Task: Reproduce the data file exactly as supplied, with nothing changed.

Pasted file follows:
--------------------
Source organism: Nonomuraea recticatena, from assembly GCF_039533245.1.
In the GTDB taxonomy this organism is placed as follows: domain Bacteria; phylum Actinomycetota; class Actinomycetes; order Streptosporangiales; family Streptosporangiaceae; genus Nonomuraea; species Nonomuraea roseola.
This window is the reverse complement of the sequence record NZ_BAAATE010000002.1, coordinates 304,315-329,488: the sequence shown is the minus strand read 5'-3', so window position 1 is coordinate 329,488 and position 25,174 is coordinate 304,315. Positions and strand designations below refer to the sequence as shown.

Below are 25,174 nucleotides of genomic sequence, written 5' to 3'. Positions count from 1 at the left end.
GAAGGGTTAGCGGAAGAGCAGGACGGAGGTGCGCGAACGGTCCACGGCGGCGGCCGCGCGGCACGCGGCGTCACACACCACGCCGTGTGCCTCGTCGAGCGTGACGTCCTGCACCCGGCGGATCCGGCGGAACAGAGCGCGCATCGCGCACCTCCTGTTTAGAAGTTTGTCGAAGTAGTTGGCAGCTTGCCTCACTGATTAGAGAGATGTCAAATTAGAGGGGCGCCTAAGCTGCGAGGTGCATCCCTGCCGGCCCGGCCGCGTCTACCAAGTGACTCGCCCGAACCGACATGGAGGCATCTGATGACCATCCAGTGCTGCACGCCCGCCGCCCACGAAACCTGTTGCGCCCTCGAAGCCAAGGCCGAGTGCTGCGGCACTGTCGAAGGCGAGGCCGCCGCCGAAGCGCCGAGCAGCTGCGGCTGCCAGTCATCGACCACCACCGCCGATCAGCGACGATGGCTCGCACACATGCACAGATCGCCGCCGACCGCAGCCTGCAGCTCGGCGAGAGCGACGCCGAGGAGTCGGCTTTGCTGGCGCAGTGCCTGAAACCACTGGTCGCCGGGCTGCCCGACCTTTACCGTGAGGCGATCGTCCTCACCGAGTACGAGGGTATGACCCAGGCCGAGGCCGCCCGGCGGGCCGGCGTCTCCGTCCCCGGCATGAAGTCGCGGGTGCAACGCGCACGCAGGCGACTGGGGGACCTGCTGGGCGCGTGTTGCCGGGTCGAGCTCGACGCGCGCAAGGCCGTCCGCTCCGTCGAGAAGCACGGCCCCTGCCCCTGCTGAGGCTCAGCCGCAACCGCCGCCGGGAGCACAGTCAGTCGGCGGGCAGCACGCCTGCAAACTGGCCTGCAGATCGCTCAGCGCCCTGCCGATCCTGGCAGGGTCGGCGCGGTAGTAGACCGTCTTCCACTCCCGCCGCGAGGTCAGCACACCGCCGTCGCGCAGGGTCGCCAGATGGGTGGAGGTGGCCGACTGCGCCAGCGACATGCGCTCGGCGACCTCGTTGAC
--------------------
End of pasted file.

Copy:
Source organism: Nonomuraea recticatena, from assembly GCF_039533245.1.
In the GTDB taxonomy this organism is placed as follows: domain Bacteria; phylum Actinomycetota; class Actinomycetes; order Streptosporangiales; family Streptosporangiaceae; genus Nonomuraea; species Nonomuraea roseola.
This window is the reverse complement of the sequence record NZ_BAAATE010000002.1, coordinates 304,315-329,488: the sequence shown is the minus strand read 5'-3', so window position 1 is coordinate 329,488 and position 25,174 is coordinate 304,315. Positions and strand designations below refer to the sequence as shown.

Below are 25,174 nucleotides of genomic sequence, written 5' to 3'. Positions count from 1 at the left end.
GAAGGGTTAGCGGAAGAGCAGGACGGAGGTGCGCGAACGGTCCACGGCGGCGGCCGCGCGGCACGCGGCGTCACACACCACGCCGTGTGCCTCGTCGAGCGTGACGTCCTGCACCCGGCGGATCCGGCGGAACAGAGCGCGCATCGCGCACCTCCTGTTTAGAAGTTTGTCGAAGTAGTTGGCAGCTTGCCTCACTGATTAGAGAGATGTCAAATTAGAGGGGCGCCTAAGCTGCGAGGTGCATCCCTGCCGGCCCGGCCGCGTCTACCAAGTGACTCGCCCGAACCGACATGGAGGCATCTGATGACCATCCAGTGCTGCACGCCCGCCGCCCACGAAACCTGTTGCGCCCTCGAAGCCAAGGCCGAGTGCTGCGGCACTGTCGAAGGCGAGGCCGCCGCCGAAGCGCCGAGCAGCTGCGGCTGCCAGTCATCGACCACCACCGCCGATCAGCGACGATGGCTCGCACACATGCACAGATCGCCGCCGACCGCAGCCTGCAGCTCGGCGAGAGCGACGCCGAGGAGTCGGCTTTGCTGGCGCAGTGCCTGAAACCACTGGTCGCCGGGCTGCCCGACCTTTACCGTGAGGCGATCGTCCTCACCGAGTACGAGGGTATGACCCAGGCCGAGGCCGCCCGGCGGGCCGGCGTCTCCGTCCCCGGCATGAAGTCGCGGGTGCAACGCGCACGCAGGCGACTGGGGGACCTGCTGGGCGCGTGTTGCCGGGTCGAGCTCGACGCGCGCAAGGCCGTCCGCTCCGTCGAGAAGCACGGCCCCTGCCCCTGCTGAGGCTCAGCCGCAACCGCCGCCGGGAGCACAGTCAGTCGGCGGGCAGCACGCCTGCAAACTGGCCTGCAGATCGCTCAGCGCCCTGCCGATCCTGGCAGGGTCGGCGCGGTAGTAGACCGTCTTCCACTCCCGCCGCGAGGTCAGCACACCGCCGTCGCGCAGGGTCGCCAGATGGGTGGAGGTGGCCGACTGCGCCAGCGACATGCGCTCGGCGACCTCGTTGAC